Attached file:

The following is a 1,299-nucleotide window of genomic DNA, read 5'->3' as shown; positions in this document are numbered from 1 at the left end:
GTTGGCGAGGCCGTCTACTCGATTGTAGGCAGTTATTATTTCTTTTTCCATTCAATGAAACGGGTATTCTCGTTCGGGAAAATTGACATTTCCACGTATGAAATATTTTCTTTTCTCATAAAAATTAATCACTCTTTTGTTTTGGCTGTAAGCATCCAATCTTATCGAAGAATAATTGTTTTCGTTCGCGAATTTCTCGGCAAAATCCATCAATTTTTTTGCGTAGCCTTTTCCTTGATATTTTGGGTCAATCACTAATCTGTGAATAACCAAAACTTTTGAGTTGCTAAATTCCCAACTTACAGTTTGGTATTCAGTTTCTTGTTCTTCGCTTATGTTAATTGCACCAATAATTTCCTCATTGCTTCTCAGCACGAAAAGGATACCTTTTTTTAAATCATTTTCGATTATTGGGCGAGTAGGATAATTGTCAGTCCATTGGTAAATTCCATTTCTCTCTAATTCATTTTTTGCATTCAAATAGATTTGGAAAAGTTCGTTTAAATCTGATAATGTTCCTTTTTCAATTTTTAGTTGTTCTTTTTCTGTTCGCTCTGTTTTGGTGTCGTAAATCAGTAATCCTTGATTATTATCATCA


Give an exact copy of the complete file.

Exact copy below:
The following is a 1,299-nucleotide window of genomic DNA, read 5'->3' as shown; positions in this document are numbered from 1 at the left end:
GTTGGCGAGGCCGTCTACTCGATTGTAGGCAGTTATTATTTCTTTTTCCATTCAATGAAACGGGTATTCTCGTTCGGGAAAATTGACATTTCCACGTATGAAATATTTTCTTTTCTCATAAAAATTAATCACTCTTTTGTTTTGGCTGTAAGCATCCAATCTTATCGAAGAATAATTGTTTTCGTTCGCGAATTTCTCGGCAAAATCCATCAATTTTTTTGCGTAGCCTTTTCCTTGATATTTTGGGTCAATCACTAATCTGTGAATAACCAAAACTTTTGAGTTGCTAAATTCCCAACTTACAGTTTGGTATTCAGTTTCTTGTTCTTCGCTTATGTTAATTGCACCAATAATTTCCTCATTGCTTCTCAGCACGAAAAGGATACCTTTTTTTAAATCATTTTCGATTATTGGGCGAGTAGGATAATTGTCAGTCCATTGGTAAATTCCATTTCTCTCTAATTCATTTTTTGCATTCAAATAGATTTGGAAAAGTTCGTTTAAATCTGATAATGTTCCTTTTTCAATTTTTAGTTGTTCTTTTTCTGTTCGCTCTGTTTTGGTGTCGTAAATCAGTAATCCTTGATTATTATCATCA